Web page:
Bertolt Brecht famously wrote, “Art is not a mirror held up to reality but a hammer with which to shape it.” Regardless of the medium, the work on display in Chicago exhibits visually relays and conceptually conveys specific cultures of the past, present and future.
Hellenic Heads: George Petrides is currently on view at the National Hellenic Museum (through Dec.10). The sculpture exhibition features six busts inspired by key periods in Greek history, from the Classical (510 BC – 323 BC) and Byzantine (330 AD – 1453 AD) to the present with the Greek War of Independence (1821 – 1829), Destruction of Smyrna (1922), and Nazi Occupation and Greek Civil War (1941 – 1949) in between.
“At the National Hellenic Museum, as we share Greek history, art and culture we are always looking to make connections between the past and present, and between Greece and America,” explains NHM Executive Director Marianne Kountoures. “In Hellenic Heads, sculptor George Petrides engages us in an artistic dialogue spanning from ancient times to the present.
“Although his sculptures reference specific moments in Greek history, they address universal themes well beyond their original historical context: the tragedy of war and genocide, the position of women, and the plight of refugees, to name just a few,” continues Kountoures. “We’re thrilled to share these expressive and thought-provoking sculptures with our visitors.”
To learn more, visit nationalhellenicmuseum.org.
Difference Machines: Technology and Identity in Contemporary Art (Oct.13 – Dec.16) uses digital art to suggest how today’s web uses digital technologies to surveil, erase and exploit members of society. Organized by New York’s Buffalo AKG Art Museum, the touring show concludes in Chicago via Alphawood Exhibitions at Wrightwood 659.
The exhibit features 3-D printed sculptures, software-based and internet art, animated videos, bioart experiments, and digital games by Morehshin Allahyari, Zach Blas, Danielle Brathwaite-Shirley, A.M. Darke, Stephanie Dinkins, Hasan Elahi, Sean Fader, Rian Ciela Hammond, Rafael Lozano-Hemmer, Joiri Minaya, Mongrel, Mendi + Keith Obadike, Sondra Perry, Keith Piper, Skawennati, Saya Woolfalk, and Lior Zalmanson, collectively.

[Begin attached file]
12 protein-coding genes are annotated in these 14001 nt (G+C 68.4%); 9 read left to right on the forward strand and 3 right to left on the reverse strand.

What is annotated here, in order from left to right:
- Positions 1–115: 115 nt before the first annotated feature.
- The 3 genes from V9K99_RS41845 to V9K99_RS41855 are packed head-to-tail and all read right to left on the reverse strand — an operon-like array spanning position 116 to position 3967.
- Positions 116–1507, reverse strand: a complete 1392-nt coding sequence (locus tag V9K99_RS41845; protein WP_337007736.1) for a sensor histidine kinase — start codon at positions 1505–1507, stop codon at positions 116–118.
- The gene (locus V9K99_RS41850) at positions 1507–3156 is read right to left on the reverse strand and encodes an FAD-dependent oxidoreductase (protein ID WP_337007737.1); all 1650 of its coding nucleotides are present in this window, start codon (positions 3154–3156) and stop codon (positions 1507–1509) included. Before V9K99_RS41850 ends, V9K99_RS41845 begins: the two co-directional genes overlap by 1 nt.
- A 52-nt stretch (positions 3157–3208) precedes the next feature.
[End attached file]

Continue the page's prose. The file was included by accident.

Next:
“These artworks demonstrate that artists who work with digital technologies have long considered the complex relationship between technology and difference. Unfortunately, as is true across contemporary art, these artists often have not been valued beyond their communities, due to the systemic biases of institutions including art museums and galleries,” says Tina Rivers Ryan, PhD, curator of the Buffalo AKG Art Museum, who co-curated this exhibition with Paul Vanouse, professor at the University at Buffalo.
Visit wrightwood659.org for more information.
Hyde Park Art Center welcomes Candace Hunter: The Alien-Nations and Sovereign States of Octavia E. Butler (Nov. 11, 2023 – March 3, 2024). Co-curated by the Art Center’s Public Programs Manager Ciera Alyse McKissick and Director of Exhibition & Residency Programs Allison Peters Quinn, the show explores ideas presented by speculative fiction novelist Octavia E. Butler (1947-2006).
“I’ve been working with Butler’s content for over a decade,” notes Hunter. “I was drawn to Butler’s work because she was a Black girl in literature creating worlds that were fantastical. It was a world you could find for yourself or create. You could just think of something, and it is. That was my first understanding of conceptual art: I can just make it, and it is.”
Through collages, installations, video, and audio works, Hunter illustrates the future societies Butler wrote about in “Parable of the Sower” (1993) and “Lilith’s Brood” (2000). Along with the exhibition, Hyde Park Art Center will present a series of free public programs including concerts, reading circles and writing workshops that explore Hunter’s interpretation of Butler’s books.
For details, visit hydeparkart.org.